The MegaMilitary Project | Online Edition #108
Write a comment

George S. Patton - A Biography (2003)

By David A. Smith - Greenwood Biographies

TK Tim Kirsten Updated
George S. Patton - A Biography - 2003 - By David A. Smith - Greenwood Biographies

I would dare to say that most people have heard the name George S. Patton. Those who know military history are familiar with him and his actions, of course, but Patton is renowned among ordinary Americans in a way that few of our generals are. After Robert E. Lee and "Stonewall" Jackson (both of whom were heroes to Patton), after George Washington and Patton's contemporary Dwight Eisenhower, one inevitably comes across George Patton in the hallowed halls of American military leaders.

Some would say that Patton should be rated as high as number four on the all-time list. Like Lee and Jackson and Washington, Patton continues to captivate. As is the case with so much in modern American culture, Hollywood has made a fictionalized version of George Patton far more familiar to us than is the actual man. Once you see the movie Patton, and George C. Scott's singularly captivating portrayal of the general, it becomes difficult not to see Patton striding around on that stage, in front of a huge American flag, giving his famous speech to the troops. Except that it's George C. Scott we envision, not George S. Patton. All this is not necessarily a bad thing, though. It has kept his image, personality, and accomplishments in the public consciousness far better than otherwise may have been the case.

Patton won seven Academy Awards in 1970 including Best Picture, Best Actor, and Best Director, taking its place among the all-time greats. Because of this, the movie, and by an odd kind of cultural osmosis, its subject, remain part of the American cultural lexicon. But the movie, however, despite its attempts to show the many different sides and contradictions of Patton, is limited by time in what it can tell us, and still tends, therefore, to oversimplify the man.

Existing along with all the familiarity, there is something uncomfortable to many Americans about Patton. Despite an overall coarsening of the culture, a squeamishness remains about a man who faced his job so matter-of-factly. Perhaps it is even becoming more pronounced. But war meant and always will continue to mean killing and Patton had no desire to sanitize that central fact. War had to mean killing and killing in vast numbers. The army that killed more of its enemy faster and more efficiently usually won the fight. A tough fact, but there it is. Americans like their military heroes, but the dirty business of killing sometimes gets lost in the discussion of honor, valor, sacrifice, duty, patriotism, and the like.

We can talk about those concepts and see them on copious display in our heroic generals and can then go on about our lives drawing inspiration from these admirable qualities without ever even drifting into the more unpleasant business of killing enemy soldiers that war inevitably entails. We seem to like our generals more if they are removed a couple of steps from the actual bloodletting of combat. Dwight Eisenhower was a hero of World War II and one of the most popular presidents of the twentieth century. The vision of Ike that sticks with most people is his famous grin. That's a long way removed from combat in Europe, but then again, Ike was a planning general. He never led troops into combat. There's that sanitized military leader that we can embrace.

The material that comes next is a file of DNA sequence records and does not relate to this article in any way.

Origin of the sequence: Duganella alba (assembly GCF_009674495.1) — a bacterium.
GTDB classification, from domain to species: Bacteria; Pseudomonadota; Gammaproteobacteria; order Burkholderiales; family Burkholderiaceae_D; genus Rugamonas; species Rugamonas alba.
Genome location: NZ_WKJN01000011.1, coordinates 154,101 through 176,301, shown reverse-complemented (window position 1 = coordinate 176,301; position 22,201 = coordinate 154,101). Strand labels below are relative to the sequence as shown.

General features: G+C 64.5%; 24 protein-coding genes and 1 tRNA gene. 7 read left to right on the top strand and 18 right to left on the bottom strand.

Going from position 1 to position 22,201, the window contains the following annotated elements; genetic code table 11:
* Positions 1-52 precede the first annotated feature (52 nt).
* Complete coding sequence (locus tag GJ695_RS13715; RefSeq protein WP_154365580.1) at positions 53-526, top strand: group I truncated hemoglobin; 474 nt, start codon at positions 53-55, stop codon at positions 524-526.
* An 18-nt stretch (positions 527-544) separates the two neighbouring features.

Contents of the book

  • Series Foreword (ix)
  • Preface (xi)
  • Timeline (XVll)
  • Chapter 1 - Ancestors and Expectations (1)
  • Chapter 2 - Boyhood (9)
  • Chapter 3 - Becoming a Warrior (17)
  • Chapter 4 - Advancing in a Career (27)
  • Chapter 5 - A Southern Adventure (35)
  • Chapter 6 - World War I (41)
  • Chapter 7 - Wandering (55)
  • Chapter 8 - Into the Fight at Last (65)
  • Chapter 9 - Risking Life and Career (79)
  • Chapter 10 - Exile and Redemption (93)
  • Chapter 11 - Finishing the Job (107)
  • Chapter 12 - It Is Finished (119)
  • Afterword (125)
  • Bibliographic Essay (127)
  • Index 129
United States
  • WWI (1914-1918)
  • WWII (1939-1945)


Preview: George S. Patton - A Biography - 2003
Preview: George S. Patton - A Biography - 2003
Preview: George S. Patton - A Biography - 2003
Preview: George S. Patton - A Biography - 2003
Preview: George S. Patton - A Biography - 2003
Preview: George S. Patton - A Biography - 2003
Preview: George S. Patton - A Biography - 2003
Preview: George S. Patton - A Biography - 2003


  • File Description
    File Size
    File Type
  • George S. Patton - A Biography - 2003 (PREVIEW)
    4 MB
  • George S. Patton - A Biography - 2003 (FULL-VERSION)
    28 MB
Say something here...
symbols left.
or post as a guest
All comments MUST be in English and will be moderated before publishing.
They will appear below within 24 hours.
Loading comment... The comment will be refreshed after 00:00.

Be the first to comment.

Latest Video...

The Captive Heart 1946

The Captive Heart 1946

The 1946 British war drama is about a Czechoslovak Army officer who is captured in the Fall of France and spends five years as a prisoner of war, during which time he forms a long-distance relationship with the widow of a British Army officer.
Submitted by: Tim Kirsten
6 days, 10 hours ago

Latest Content...

Long Reads...